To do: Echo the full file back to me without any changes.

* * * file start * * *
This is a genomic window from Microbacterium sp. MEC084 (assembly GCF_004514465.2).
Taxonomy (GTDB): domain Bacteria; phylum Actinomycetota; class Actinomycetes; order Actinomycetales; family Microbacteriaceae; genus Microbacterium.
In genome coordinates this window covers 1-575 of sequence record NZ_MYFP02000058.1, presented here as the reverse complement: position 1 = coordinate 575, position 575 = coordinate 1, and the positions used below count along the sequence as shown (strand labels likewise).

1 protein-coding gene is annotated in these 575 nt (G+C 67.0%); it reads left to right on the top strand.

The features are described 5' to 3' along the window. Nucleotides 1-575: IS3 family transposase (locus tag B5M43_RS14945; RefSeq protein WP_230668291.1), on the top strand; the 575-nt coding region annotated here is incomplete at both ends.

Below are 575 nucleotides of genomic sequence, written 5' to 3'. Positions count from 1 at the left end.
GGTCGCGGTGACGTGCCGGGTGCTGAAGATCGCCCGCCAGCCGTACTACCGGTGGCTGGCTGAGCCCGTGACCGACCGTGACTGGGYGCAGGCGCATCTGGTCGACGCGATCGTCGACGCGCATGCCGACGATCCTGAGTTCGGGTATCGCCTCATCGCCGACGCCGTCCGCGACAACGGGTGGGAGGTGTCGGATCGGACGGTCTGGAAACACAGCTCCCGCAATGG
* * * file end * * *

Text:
This is a genomic window from Microbacterium sp. MEC084 (assembly GCF_004514465.2).
Taxonomy (GTDB): domain Bacteria; phylum Actinomycetota; class Actinomycetes; order Actinomycetales; family Microbacteriaceae; genus Microbacterium.
In genome coordinates this window covers 1-575 of sequence record NZ_MYFP02000058.1, presented here as the reverse complement: position 1 = coordinate 575, position 575 = coordinate 1, and the positions used below count along the sequence as shown (strand labels likewise).

1 protein-coding gene is annotated in these 575 nt (G+C 67.0%); it reads left to right on the top strand.

The features are described 5' to 3' along the window. Nucleotides 1-575: IS3 family transposase (locus tag B5M43_RS14945; RefSeq protein WP_230668291.1), on the top strand; the 575-nt coding region annotated here is incomplete at both ends.

Below are 575 nucleotides of genomic sequence, written 5' to 3'. Positions count from 1 at the left end.
GGTCGCGGTGACGTGCCGGGTGCTGAAGATCGCCCGCCAGCCGTACTACCGGTGGCTGGCTGAGCCCGTGACCGACCGTGACTGGGYGCAGGCGCATCTGGTCGACGCGATCGTCGACGCGCATGCCGACGATCCTGAGTTCGGGTATCGCCTCATCGCCGACGCCGTCCGCGACAACGGGTGGGAGGTGTCGGATCGGACGGTCTGGAAACACAGCTCCCGCAATGG